|illustration by Rakka
At fifteen years old, I was an avid reader. (Still am, in fact.) My favorite book at the time was Watership Down by Richard Adams, but I also tore through V.C. Andrews' entire pre-mortem oeuvre, anything by Ray Bradbury, and Anne McCaffrey's Dragonriders of Pern series. These books are all fantasy or have fantastical elements, but they spoke to my reality. True, I am not a rabbit or an orphan; I never fought evil fascist overlords or rode a dragon. But in those books, despite the superficial differences between their characters and settings and my ordinary suburban life, I found a lot of common ground. I wasn't struggling with authority, but I was struggling with emotions. I didn't need to be told it was all right to rebel - I already felt like a quirky outsider, and I needed to hear that there was strength in being unique. I didn't want to drink, smoke, or have sex, and I didn't really fit in with all the kids who were into that sort of thing. I just wanted to find my compadres, my friends, the people who knew me and loved me for who I was.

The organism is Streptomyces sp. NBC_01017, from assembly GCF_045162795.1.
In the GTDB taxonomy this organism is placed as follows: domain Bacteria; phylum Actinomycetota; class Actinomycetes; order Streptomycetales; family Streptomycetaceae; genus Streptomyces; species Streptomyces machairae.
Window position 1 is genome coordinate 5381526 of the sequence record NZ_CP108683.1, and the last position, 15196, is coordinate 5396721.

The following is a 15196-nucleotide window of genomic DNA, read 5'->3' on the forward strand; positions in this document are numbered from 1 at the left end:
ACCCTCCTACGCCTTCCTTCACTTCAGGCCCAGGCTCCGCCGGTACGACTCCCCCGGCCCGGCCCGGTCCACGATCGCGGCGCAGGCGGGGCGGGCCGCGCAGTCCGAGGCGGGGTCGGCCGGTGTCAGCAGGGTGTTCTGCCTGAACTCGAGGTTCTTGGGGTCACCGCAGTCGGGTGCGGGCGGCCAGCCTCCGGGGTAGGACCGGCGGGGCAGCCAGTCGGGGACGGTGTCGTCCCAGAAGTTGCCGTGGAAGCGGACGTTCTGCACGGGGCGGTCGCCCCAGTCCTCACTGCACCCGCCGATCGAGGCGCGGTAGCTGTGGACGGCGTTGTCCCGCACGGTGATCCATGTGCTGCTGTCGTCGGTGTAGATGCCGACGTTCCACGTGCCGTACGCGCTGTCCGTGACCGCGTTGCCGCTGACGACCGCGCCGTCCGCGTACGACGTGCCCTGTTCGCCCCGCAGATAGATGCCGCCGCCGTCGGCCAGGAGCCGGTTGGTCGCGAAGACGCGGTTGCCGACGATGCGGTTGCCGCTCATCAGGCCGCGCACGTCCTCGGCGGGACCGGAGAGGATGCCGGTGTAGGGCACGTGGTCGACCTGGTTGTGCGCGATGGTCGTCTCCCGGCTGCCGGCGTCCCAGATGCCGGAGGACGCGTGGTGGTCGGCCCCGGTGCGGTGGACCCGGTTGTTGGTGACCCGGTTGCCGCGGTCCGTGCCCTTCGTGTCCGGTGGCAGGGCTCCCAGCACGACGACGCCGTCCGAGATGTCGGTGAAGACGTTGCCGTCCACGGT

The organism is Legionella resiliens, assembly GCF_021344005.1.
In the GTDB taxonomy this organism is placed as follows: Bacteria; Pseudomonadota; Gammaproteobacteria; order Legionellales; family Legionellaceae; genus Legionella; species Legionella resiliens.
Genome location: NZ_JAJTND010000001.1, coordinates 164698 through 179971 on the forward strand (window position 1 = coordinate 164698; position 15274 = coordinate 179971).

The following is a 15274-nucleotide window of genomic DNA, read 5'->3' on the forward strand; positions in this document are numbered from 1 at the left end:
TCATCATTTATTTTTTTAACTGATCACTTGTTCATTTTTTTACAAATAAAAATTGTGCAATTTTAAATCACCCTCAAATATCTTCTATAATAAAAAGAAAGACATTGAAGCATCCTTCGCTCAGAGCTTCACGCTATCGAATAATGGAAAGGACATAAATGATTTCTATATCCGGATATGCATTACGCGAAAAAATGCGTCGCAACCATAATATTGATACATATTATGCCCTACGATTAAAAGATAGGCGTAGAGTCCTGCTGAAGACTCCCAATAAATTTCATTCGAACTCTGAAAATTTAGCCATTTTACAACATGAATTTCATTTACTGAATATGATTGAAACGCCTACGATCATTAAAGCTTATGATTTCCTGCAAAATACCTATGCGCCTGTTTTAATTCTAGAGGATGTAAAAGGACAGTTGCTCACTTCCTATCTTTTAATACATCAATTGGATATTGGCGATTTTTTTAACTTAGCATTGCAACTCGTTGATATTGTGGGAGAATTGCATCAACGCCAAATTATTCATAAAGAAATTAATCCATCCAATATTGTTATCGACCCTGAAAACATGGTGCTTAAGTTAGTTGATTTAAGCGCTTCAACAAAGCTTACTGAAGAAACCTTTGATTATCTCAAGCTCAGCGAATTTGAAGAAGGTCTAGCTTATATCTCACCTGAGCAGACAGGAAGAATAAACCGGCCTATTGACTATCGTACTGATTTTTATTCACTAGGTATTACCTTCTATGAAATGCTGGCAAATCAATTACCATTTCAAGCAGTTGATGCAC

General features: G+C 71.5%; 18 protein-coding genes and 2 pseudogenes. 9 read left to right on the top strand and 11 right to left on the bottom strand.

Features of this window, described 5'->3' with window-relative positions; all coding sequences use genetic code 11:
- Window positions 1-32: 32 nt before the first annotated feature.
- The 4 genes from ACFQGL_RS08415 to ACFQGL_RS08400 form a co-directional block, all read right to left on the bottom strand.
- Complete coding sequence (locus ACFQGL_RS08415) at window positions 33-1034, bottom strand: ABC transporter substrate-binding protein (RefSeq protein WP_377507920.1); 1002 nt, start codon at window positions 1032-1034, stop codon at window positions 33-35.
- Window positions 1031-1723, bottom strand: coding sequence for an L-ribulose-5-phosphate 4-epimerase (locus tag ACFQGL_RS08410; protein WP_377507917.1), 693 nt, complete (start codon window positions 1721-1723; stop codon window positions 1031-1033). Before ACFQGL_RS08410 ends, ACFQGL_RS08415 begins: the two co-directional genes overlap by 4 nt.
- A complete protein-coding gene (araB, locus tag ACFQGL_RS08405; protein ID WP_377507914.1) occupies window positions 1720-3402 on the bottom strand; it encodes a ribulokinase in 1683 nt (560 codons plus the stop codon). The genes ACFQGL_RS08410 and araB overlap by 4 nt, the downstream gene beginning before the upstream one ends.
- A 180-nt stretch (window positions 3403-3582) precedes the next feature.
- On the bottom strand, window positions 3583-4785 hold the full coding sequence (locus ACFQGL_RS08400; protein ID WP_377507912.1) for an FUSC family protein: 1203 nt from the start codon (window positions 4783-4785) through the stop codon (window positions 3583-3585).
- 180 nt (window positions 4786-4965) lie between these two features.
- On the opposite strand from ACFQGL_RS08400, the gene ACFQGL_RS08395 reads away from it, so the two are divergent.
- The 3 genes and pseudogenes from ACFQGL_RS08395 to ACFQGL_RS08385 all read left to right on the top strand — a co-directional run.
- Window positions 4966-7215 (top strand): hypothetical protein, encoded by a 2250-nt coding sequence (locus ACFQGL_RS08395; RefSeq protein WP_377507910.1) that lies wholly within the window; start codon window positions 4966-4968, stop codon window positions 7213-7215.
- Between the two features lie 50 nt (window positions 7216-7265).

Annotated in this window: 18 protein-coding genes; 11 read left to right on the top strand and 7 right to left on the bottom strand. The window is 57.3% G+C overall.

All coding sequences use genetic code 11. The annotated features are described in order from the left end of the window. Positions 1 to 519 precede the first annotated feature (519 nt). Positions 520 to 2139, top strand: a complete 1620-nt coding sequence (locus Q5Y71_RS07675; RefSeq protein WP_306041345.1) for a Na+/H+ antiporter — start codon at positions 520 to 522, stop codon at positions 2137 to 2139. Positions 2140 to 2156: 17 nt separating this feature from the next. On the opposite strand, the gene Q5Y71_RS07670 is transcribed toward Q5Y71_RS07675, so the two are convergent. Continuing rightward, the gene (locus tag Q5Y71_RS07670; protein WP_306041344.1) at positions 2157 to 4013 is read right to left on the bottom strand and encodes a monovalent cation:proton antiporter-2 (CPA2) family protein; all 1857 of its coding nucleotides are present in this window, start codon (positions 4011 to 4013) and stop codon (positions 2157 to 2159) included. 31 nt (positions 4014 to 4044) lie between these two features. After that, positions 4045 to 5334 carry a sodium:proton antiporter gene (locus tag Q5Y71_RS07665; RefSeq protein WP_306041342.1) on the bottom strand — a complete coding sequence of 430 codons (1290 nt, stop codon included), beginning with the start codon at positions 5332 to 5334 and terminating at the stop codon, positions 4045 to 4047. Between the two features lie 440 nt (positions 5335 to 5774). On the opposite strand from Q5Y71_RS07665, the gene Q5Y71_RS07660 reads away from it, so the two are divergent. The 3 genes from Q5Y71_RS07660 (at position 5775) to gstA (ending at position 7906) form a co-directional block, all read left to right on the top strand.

One's experience with a book is colored by one's experiences in life. When I read The Catcher in the Rye, I have to suppose I was in a very different place than the kids who found it meaningful. For that reason, I don't think the fact that it left me cold makes me an ignoramus, any more than it makes J. D. Salinger any less of a great author.